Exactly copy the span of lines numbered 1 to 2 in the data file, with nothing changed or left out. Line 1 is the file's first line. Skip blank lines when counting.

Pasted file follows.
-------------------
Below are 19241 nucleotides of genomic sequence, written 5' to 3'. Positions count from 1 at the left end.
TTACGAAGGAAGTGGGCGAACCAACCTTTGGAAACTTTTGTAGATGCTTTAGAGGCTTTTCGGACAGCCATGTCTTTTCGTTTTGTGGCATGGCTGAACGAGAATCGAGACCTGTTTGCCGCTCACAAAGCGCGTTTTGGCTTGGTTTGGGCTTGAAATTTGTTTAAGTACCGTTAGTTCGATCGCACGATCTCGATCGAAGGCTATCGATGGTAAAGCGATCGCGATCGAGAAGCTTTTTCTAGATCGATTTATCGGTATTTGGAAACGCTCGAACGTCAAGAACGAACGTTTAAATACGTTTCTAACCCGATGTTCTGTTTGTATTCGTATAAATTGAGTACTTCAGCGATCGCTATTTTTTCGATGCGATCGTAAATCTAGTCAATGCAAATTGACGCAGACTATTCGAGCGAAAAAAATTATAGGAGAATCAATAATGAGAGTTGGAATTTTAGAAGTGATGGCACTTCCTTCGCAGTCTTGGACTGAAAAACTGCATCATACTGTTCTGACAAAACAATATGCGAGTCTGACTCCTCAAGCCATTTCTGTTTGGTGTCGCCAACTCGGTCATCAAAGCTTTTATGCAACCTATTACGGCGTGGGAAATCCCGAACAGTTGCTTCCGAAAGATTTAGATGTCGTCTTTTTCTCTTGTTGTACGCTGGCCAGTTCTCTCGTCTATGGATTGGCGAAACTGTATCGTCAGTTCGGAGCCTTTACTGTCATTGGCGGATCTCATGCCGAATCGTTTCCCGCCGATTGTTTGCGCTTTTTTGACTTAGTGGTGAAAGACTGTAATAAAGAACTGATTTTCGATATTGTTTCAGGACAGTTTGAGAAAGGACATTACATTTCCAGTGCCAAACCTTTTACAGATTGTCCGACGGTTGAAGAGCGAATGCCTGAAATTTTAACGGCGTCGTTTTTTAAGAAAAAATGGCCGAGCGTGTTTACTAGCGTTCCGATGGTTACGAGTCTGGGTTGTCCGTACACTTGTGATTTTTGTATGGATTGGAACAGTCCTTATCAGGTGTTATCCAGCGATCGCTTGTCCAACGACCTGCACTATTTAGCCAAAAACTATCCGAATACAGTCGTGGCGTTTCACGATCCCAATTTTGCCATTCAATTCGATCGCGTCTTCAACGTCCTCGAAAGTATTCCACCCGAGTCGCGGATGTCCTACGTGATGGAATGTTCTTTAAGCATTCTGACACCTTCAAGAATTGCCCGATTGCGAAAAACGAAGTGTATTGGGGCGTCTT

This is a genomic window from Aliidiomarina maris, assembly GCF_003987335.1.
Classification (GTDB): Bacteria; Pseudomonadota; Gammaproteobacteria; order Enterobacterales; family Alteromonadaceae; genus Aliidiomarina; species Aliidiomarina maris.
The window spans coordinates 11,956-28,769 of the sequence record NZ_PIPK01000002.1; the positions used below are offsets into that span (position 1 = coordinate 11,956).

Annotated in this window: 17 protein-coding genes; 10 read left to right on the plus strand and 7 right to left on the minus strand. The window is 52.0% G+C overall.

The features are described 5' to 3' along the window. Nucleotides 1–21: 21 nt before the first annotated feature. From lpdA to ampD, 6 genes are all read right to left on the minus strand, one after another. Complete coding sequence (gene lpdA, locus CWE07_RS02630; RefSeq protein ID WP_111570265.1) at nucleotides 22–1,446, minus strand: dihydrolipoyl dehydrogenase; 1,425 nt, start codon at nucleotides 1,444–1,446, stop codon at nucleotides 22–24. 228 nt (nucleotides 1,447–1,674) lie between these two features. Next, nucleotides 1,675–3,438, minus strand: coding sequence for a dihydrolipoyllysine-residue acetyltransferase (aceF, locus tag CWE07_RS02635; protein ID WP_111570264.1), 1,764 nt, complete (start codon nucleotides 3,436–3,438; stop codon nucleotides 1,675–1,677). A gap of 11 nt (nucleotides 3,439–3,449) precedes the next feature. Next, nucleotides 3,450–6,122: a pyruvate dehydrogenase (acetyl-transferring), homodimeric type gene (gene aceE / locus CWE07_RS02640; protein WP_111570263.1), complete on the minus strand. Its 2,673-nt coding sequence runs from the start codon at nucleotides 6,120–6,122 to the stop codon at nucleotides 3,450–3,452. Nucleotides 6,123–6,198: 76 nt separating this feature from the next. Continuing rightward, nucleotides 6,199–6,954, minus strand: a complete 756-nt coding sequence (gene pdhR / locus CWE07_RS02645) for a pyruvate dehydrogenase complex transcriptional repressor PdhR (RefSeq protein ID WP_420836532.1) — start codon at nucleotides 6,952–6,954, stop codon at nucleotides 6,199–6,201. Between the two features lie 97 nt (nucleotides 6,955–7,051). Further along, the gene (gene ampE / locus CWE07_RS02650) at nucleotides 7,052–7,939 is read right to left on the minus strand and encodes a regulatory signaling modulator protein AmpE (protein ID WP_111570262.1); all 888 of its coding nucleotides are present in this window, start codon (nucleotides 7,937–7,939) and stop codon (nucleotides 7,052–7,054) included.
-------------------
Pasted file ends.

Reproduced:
Below are 19241 nucleotides of genomic sequence, written 5' to 3'. Positions count from 1 at the left end.
TTACGAAGGAAGTGGGCGAACCAACCTTTGGAAACTTTTGTAGATGCTTTAGAGGCTTTTCGGACAGCCATGTCTTTTCGTTTTGTGGCATGGCTGAACGAGAATCGAGACCTGTTTGCCGCTCACAAAGCGCGTTTTGGCTTGGTTTGGGCTTGAAATTTGTTTAAGTACCGTTAGTTCGATCGCACGATCTCGATCGAAGGCTATCGATGGTAAAGCGATCGCGATCGAGAAGCTTTTTCTAGATCGATTTATCGGTATTTGGAAACGCTCGAACGTCAAGAACGAACGTTTAAATACGTTTCTAACCCGATGTTCTGTTTGTATTCGTATAAATTGAGTACTTCAGCGATCGCTATTTTTTCGATGCGATCGTAAATCTAGTCAATGCAAATTGACGCAGACTATTCGAGCGAAAAAAATTATAGGAGAATCAATAATGAGAGTTGGAATTTTAGAAGTGATGGCACTTCCTTCGCAGTCTTGGACTGAAAAACTGCATCATACTGTTCTGACAAAACAATATGCGAGTCTGACTCCTCAAGCCATTTCTGTTTGGTGTCGCCAACTCGGTCATCAAAGCTTTTATGCAACCTATTACGGCGTGGGAAATCCCGAACAGTTGCTTCCGAAAGATTTAGATGTCGTCTTTTTCTCTTGTTGTACGCTGGCCAGTTCTCTCGTCTATGGATTGGCGAAACTGTATCGTCAGTTCGGAGCCTTTACTGTCATTGGCGGATCTCATGCCGAATCGTTTCCCGCCGATTGTTTGCGCTTTTTTGACTTAGTGGTGAAAGACTGTAATAAAGAACTGATTTTCGATATTGTTTCAGGACAGTTTGAGAAAGGACATTACATTTCCAGTGCCAAACCTTTTACAGATTGTCCGACGGTTGAAGAGCGAATGCCTGAAATTTTAACGGCGTCGTTTTTTAAGAAAAAATGGCCGAGCGTGTTTACTAGCGTTCCGATGGTTACGAGTCTGGGTTGTCCGTACACTTGTGATTTTTGTATGGATTGGAACAGTCCTTATCAGGTGTTATCCAGCGATCGCTTGTCCAACGACCTGCACTATTTAGCCAAAAACTATCCGAATACAGTCGTGGCGTTTCACGATCCCAATTTTGCCATTCAATTCGATCGCGTCTTCAACGTCCTCGAAAGTATTCCACCCGAGTCGCGGATGTCCTACGTGATGGAATGTTCTTTAAGCATTCTGACACCTTCAAGAATTGCCCGATTGCGAAAAACGAAGTGTATTGGGGCGTCTT